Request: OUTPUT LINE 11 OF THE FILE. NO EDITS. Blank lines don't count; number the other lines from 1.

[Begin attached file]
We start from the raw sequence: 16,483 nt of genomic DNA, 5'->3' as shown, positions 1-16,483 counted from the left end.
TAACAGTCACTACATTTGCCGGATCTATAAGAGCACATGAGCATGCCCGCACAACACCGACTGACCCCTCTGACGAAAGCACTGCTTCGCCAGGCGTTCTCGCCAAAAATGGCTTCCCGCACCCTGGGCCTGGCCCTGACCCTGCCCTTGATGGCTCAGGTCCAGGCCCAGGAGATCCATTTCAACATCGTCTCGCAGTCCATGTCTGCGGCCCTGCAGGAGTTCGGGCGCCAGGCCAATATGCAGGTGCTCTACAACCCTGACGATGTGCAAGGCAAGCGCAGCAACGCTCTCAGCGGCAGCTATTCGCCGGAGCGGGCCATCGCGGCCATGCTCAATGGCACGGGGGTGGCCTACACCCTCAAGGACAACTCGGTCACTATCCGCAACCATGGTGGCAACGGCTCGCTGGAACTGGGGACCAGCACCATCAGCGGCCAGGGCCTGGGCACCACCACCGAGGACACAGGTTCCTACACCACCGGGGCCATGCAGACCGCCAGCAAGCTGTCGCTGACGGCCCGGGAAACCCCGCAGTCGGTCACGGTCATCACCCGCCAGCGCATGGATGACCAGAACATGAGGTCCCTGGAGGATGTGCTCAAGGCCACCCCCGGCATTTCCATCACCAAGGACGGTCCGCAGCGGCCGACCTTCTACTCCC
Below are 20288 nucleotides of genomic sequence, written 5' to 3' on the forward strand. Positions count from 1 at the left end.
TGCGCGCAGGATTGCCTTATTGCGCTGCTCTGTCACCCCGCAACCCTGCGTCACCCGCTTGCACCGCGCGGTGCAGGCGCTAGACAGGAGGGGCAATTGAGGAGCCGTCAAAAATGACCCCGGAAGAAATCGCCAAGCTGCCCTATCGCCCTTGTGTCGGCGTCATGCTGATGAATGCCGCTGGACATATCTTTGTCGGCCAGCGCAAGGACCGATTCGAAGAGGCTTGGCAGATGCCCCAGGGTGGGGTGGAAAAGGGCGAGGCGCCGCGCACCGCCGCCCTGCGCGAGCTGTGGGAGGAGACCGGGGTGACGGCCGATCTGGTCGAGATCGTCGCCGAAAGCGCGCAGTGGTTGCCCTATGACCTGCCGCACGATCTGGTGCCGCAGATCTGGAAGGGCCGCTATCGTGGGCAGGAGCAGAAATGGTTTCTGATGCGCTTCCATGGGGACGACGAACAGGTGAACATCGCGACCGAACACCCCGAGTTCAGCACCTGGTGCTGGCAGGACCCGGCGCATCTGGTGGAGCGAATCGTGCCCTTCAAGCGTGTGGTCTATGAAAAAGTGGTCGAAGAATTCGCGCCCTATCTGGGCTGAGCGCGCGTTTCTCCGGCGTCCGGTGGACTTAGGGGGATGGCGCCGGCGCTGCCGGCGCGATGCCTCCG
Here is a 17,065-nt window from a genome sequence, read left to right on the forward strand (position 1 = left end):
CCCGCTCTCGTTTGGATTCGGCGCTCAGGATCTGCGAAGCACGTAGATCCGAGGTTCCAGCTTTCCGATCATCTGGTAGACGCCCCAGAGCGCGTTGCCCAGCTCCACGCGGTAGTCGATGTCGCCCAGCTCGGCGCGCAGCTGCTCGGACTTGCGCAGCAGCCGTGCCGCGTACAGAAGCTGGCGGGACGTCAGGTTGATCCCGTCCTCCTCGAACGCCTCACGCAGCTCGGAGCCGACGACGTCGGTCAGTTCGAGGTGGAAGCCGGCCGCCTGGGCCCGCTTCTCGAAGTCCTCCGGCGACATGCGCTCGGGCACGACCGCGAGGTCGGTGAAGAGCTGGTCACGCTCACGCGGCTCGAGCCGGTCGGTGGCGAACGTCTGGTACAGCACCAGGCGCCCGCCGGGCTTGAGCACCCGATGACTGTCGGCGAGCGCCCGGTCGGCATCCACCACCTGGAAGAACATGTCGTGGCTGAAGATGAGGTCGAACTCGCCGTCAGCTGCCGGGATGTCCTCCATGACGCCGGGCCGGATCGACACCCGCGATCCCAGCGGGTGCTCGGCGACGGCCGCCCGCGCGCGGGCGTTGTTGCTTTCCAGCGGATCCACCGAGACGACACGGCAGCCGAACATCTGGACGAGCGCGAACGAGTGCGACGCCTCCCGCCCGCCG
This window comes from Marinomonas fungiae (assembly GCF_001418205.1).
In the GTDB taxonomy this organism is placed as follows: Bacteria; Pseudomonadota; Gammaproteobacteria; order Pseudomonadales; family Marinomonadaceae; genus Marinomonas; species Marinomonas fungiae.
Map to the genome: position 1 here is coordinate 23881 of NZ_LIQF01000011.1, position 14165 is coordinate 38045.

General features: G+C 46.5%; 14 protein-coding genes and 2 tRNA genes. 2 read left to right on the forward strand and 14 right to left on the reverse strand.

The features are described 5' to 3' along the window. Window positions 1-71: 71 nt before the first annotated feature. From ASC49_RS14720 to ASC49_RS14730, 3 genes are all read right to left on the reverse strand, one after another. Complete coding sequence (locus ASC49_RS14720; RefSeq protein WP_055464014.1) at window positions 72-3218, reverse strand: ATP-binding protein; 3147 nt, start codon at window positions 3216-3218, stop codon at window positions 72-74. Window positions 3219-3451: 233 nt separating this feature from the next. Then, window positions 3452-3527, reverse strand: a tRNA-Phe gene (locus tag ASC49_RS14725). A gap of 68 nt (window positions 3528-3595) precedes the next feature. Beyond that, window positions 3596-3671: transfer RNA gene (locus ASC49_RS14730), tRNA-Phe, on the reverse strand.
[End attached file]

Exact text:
The features are described 5' to 3' along the window. Window positions 1-71: 71 nt before the first annotated feature. From ASC49_RS14720 to ASC49_RS14730, 3 genes are all read right to left on the reverse strand, one after another. Complete coding sequence (locus ASC49_RS14720; RefSeq protein WP_055464014.1) at window positions 72-3218, reverse strand: ATP-binding protein; 3147 nt, start codon at window positions 3216-3218, stop codon at window positions 72-74. Window positions 3219-3451: 233 nt separating this feature from the next. Then, window positions 3452-3527, reverse strand: a tRNA-Phe gene (locus tag ASC49_RS14725). A gap of 68 nt (window positions 3528-3595) precedes the next feature. Beyond that, window positions 3596-3671: transfer RNA gene (locus ASC49_RS14730), tRNA-Phe, on the reverse strand.